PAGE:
With the wicked cost of credit and lofty mortagage rates knocking $1,000 to $1,500 off the price of many homes in recent months, it's fair to speculate that we may finally be reaching the upper limits of how high real estate can go.
Don't try selling that argument to Jody Sherman; she'll tell you you're crazy. Her view: If you charge astronomical prices, offer the ultimate in luxury and house people in a veritable marble fortress where no mugger or fire can get at them, the sky's the limit.
The pert, blond 36-year-old ought to know what she's talking about. She owns 51 percent of the nation's (and Maybe the world's) single most expensive complex of condominiums. It's called the Wilshire House in (you guessed it) California. And based on her ability to fetch unbelievably high prices for her opulent housing units -- up to $11 million, would you believe -- Sherman's going national.
She's taking her act to New York, Chicago, San Francisco and maybe Houston. And that's for starters.
Her piece de resistance: a $20 million penthouse -- your own castle in the sky.
It'll be one of some 35 to 70 units, the ultimate condominium, all housed in a single complex. And the starting price (for two bedroms): $1 million.
As Sherman explains it: "Who cares what we spend;" our customer wants the best, and price is no object."
If you think this is all pie in the sky, think again. Sherman's not only a talker; she's a doer.
Born into a family of modest means -- her father was a grocer in Manhattan's Little Italy, and she grew up in $85-a-month apartment in Brooklyn -- Sherman has parlayed a knowledge of real estate (first selling, then developing) into a personal net worth of about $11 million. A big plus, of course, was the exploding price of California real esate. And then there was her marriage some 10 years ago, her second, to Earl Sherman, a prominent Los Angeles real estate developer and contractor.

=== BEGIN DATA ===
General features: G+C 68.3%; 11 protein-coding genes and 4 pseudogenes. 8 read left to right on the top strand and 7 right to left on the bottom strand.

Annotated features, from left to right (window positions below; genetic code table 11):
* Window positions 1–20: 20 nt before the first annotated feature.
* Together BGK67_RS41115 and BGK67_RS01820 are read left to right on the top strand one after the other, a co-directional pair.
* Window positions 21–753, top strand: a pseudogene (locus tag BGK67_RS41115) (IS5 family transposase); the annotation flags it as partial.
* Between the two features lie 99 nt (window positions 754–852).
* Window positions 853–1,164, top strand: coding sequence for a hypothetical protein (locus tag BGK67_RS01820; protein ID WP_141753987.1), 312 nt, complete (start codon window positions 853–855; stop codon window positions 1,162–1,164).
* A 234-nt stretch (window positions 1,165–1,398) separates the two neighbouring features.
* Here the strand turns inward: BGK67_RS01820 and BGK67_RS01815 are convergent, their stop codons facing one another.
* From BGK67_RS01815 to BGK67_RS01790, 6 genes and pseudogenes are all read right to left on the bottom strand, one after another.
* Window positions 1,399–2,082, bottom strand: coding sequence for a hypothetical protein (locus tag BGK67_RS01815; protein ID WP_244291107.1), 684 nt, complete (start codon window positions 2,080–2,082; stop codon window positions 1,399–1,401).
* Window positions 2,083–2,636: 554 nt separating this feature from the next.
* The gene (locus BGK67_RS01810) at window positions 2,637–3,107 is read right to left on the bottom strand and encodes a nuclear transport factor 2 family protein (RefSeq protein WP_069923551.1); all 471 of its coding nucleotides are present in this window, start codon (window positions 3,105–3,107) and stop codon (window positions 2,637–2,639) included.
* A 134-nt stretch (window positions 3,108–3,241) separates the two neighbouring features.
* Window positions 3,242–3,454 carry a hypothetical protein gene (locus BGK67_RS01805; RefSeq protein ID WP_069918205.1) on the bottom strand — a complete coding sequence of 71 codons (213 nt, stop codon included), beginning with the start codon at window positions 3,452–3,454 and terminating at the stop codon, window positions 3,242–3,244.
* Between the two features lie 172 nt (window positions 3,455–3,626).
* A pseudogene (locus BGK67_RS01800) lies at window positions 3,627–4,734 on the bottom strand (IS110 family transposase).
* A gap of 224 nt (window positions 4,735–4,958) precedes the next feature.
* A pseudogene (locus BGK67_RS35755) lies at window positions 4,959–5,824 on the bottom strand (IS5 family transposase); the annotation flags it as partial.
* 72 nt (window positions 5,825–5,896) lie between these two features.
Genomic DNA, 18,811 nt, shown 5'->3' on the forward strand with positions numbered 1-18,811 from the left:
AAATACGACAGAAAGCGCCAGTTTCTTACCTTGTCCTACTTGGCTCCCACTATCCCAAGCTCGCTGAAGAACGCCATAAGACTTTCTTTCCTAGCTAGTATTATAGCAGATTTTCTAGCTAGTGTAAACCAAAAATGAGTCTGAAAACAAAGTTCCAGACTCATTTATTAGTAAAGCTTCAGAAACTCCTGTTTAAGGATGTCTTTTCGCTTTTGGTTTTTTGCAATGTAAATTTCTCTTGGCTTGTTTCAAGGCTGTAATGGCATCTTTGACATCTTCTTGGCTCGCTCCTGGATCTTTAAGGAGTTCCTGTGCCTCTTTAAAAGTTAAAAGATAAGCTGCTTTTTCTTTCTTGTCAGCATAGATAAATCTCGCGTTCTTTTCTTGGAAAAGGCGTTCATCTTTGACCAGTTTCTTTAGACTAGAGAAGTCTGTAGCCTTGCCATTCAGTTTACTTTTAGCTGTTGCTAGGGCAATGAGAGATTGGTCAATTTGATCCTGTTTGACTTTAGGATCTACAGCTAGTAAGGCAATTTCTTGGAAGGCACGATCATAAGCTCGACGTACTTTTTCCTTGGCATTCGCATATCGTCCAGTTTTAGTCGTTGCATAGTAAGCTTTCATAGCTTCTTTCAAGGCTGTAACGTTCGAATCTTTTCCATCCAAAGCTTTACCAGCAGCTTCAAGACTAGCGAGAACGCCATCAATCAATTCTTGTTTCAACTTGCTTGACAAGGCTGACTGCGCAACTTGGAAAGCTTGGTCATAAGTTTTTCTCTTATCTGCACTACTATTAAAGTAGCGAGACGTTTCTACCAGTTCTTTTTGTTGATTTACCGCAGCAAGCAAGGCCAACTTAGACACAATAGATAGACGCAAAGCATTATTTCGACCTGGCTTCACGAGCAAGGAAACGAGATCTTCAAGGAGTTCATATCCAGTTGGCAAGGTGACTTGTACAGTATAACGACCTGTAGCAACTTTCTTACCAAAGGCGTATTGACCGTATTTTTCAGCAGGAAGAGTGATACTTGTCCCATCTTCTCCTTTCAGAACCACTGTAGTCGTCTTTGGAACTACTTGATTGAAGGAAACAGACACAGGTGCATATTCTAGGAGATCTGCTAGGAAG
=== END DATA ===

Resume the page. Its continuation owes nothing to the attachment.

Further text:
But it was Jody, a one-time movie and TV actress, who made her mark on California real estate by taking foreclosed buildings, giving them "plenty of loving care" (new management, creative advertising and substantial face-lifting) and transforming them into profit-producers. And it was Jody, again on her own, who sold $75 million worth of income-producing real estate (both residential and commercial) between 1964 and 1966.
I caught up with the fast-stepping real estate developer in new York the other week; she was in town to talk to the folks at Irving Trust Co., one of her bankers, about arranging the financing to bring the Wilshire House concept to New york. She got the green light, she tells me, and a feasibility study now is being arranged to determine location, the size of the rooms and specific prices.
Plans are presently being formulated for the openings of other locations, as well.
What, you may wonder, is the ultimate condominium?
For an answer, let's look at the roughly $140 million Wilshire House, a sprawling 67-unit, 21-story building in Los Angeles' posh Westwood Village area. Of the 67 units, which currently range in price from $1.5 million to $11 million, 54 already have been purchased; all but two of the buyers are Americans. Of the two $11 million penthouses, one already has been spoken for a by a retired chief executive of a publicly owned company.